This court also finds that defendant demonstrated to the district court that no genuine issue of material fact existed with respect to the applicability of the defense in the case before the court. Herman v. National Broadcasting Co., 744 F.2d 604, 607 (7th Cir. 1984), petition for cert. filed, 53 U.S.L.W. 3552 (U.S. Jan. 10, 1985) (No. 84-1133). Therefore, this court alternatively holds that the district court should have granted defendant's motion for summary judgment on the ground that the government contract defense insulated defendant from liability. We affirm the final judgment of the district court, however, because we agree that summary judgment in favor of defendant was also appropriate on the ground that decedent's death was not caused in Wisconsin.
This court accordingly AFFIRMS the district court's entry of summary judgment in favor of defendant.
Robert A. Grant, Senior District Judge for the Northern District of Indiana, sitting by designation
The district court, however, failed to note that the case triggered the rules of Van Dusen v. Barrack, 376 U.S. 612, 84 S. Ct. 805, 11 L. Ed. 2d 945 (1964), and its progeny because Tillett originally invoked the diversity jurisdiction of a transferor forum which lacked personal jurisdiction over Case. Although under Van Dusen the transferor forum's choice of law principles would govern Tillett's action if the District of Columbia had possessed personal jurisdiction over Case, the Wisconsin transferee forum's choice of law rules do govern her claim because no such jurisdiction existed. See Roofing & Sheet Metal Services, Inc. v. La Quinta Motor Inns, Inc., 689 F.2d 982, 992 (11th Cir. 1982); Ellis v. Great Southwestern Corp., 646 F.2d 1099, 1110 (5th Cir. 1981). Thus, the district court correctly applied Wisconsin choice of law rules to this action
Plaintiff did present evidence that defendant manufactured the engine of the front end loader in Wisconsin. Nevertheless, manufacture of the engine in Wisconsin does not link plaintiff's cause of action to Wisconsin because plaintiff never alleged that the engine of the front end loader was defective. This Wisconsin activity of defendant is therefore irrelevant to our consideration of plaintiff's case
The McKay court limited its holding to design defect cases based on Sec. 402A of the Restatement (Second) of Torts. McKay v. Rockwell International Corp., 704 F.2d at 451. Nevertheless, the court's reasoning applies equally well to design defect cases based on negligence and/or breach of warranty claims
The Eastern District of New York determined that defendants in the Agent Orange litigation would be entitled to a judgment dismissing all claims against them based on their production of Agent Orange for the Government if they established the following factors:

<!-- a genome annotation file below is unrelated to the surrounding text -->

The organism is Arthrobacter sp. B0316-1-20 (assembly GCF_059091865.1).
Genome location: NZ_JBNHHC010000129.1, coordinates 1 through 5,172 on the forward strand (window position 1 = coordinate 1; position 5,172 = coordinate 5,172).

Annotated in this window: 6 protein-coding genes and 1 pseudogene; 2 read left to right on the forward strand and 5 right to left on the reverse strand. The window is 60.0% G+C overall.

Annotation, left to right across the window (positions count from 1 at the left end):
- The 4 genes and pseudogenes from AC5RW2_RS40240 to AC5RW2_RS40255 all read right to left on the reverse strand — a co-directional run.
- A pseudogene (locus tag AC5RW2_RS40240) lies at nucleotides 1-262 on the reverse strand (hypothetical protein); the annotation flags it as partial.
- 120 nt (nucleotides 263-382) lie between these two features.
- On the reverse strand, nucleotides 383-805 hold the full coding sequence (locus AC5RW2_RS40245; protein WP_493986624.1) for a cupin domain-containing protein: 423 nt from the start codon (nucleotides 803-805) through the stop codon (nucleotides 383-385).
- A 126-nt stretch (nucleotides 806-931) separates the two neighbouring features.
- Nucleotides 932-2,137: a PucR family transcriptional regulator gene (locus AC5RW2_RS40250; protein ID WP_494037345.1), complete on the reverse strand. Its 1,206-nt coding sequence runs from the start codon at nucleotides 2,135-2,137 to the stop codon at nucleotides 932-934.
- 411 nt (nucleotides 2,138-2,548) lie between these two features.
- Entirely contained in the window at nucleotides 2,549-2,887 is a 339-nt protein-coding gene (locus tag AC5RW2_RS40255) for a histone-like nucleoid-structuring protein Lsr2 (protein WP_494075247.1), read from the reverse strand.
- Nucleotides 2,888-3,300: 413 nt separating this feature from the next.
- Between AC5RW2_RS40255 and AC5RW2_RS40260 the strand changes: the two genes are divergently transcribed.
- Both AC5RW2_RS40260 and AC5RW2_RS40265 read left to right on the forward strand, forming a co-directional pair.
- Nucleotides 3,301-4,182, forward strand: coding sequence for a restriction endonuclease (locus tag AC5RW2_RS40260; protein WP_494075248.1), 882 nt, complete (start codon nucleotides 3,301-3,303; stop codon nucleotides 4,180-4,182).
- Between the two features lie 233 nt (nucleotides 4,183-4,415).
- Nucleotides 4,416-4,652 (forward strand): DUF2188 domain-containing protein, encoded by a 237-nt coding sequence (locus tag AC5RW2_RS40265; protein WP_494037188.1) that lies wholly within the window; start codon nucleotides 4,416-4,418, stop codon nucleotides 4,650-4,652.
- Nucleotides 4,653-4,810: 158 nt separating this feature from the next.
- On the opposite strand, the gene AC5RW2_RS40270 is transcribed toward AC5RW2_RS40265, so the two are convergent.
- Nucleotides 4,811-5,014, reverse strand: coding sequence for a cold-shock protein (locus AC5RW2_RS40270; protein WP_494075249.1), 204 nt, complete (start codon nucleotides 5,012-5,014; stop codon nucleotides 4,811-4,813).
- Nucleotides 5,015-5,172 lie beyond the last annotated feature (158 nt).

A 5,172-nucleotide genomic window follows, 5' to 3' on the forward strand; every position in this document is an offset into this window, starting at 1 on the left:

(1) That the Government established the specifications for Agent Orange;
(2) That the Agent Orange manufactured by the defendant [s] met the Government's specifications in all material respects;
(3) That the Government knew as much or more than defendant [s] about the hazards that accompanied the use of Agent Orange.
In re "Agent Orange" Product Liability Litigation, 534 F. Supp. at 1055. Because the formulation of the government contract defense introduced by the Ninth Circuit in McKay, 704 F.2d at 451, includes Feres-Stencel immunity on the part of the Government as an element of the defense, this court finds that the Ninth Circuit's formulation better reflects the influences of Feres-Stencel immunity upon the relationship between the Government and its contractors. Thus, this court shall employ the Ninth Circuit's approach in its analysis of this case.
Although defendant could have submitted for approval a front end loader which included roll-over protection, this court cannot speculate that the Government would have accepted such a product, particularly because the Government's own engineering standards called for such roll-over protection and the Government chose to ignore these standards in its dealings with defendant
This court finds, contrary to plaintiff's contention, that Wisconsin's adoption of strict liability in tort sheds no light on how the Wisconsin courts would evaluate the government contract defense under the circumstances of this case